VIM Plug – The easy way to install plugins in VIM

Install Plugins In Vim Using Plug

In this module, we’ll learn to use VIM plug to install plugins. Vim is one of the best text editors out there. It is very mature, efficient and extensible. It offers a wide range set of editing options and commands but lacks some of the features that a modern text editor has.

This is because Vim is a very small program and is minimalist by design. It is meant to run on machines with low computing and storage. But this does not mean we cannot have extra features in vim.

There is a huge community of vim users that have come with a lot of plugins that can help us customize vim and its functionalities to our liking. This tutorial covers how we can use Vim-Plug to install new plugins in Vim and is meant for new vim users who are looking to level up their vim experience.

Why do you need VIM Plug?

Truth be told, you do not need a plugin manager to install plugins in vim. There is a well-known way to install vim without any plugin manager, which is beyond the scope of the article.

In fact, there was no official way of installing vim plugins until 2008 when vim Plug was accepted as the way to install plugins by the community.

So why are even concerned about Plug?

The Plugin manager can do more than just downloading packages – it can control versions of your packages, keep them updated and provides a feature called the Lazy plugin, which lets us load a package only when it is required.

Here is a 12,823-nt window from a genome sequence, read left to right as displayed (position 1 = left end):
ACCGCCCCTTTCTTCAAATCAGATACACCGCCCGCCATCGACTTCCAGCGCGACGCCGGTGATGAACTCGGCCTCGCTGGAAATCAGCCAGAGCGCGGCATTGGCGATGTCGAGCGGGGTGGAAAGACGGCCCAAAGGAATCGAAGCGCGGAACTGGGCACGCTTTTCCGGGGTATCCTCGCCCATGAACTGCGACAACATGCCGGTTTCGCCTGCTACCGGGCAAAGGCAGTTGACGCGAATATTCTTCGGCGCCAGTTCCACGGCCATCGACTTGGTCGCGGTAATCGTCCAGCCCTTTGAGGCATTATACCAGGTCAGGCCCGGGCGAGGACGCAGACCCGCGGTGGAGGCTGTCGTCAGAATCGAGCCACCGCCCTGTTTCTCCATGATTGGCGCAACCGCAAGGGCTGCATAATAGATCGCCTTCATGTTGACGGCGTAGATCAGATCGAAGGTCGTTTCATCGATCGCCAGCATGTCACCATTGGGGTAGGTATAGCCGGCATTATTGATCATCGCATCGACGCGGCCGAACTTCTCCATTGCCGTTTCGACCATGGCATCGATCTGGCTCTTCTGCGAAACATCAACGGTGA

So let us discuss how to add a plugin to vim using the Plug.

Prerequisites for vim plug

The vim plugins are generally open-source projects and are hosted over websites like Github and GitLab. The plugin manager needs to clone the repository before using it, so it essential to have git installed. To install the plug-in manager we need curl too. The installation instruction for different distribution are as follows:

-# For Debian Based distributions like Ubuntu
sudo apt install git

# For Fedora or RPM-based system
sudo dnf install git

# For Arch-based distributions
sudo pacman -S git

Installing the Vim-Plug

To install the vim-plug, run the following command in your terminal. It installs the plug manager for vim.

curl -fLo ~/.vim/autoload/plug.vim --create-dirs \
VIM plug
Fig 1: Installing Plug-Vim

Now that you have a plugin manager installed, you can select the plugins you want to install in your vim.

Selecting the Plugins

You can have tons of plugins installed in your vim, but choosing the plugins that you is the most important step. Plugins are generally minimalist in nature i.e. they provide the set of features dedicated to adding a single feature or solving a single problem.

There are a lot of plugins available for each feature/problem that you can possibly imagine, but choosing which exact plugins from the set of plugins that provide similar features can be an uphill task.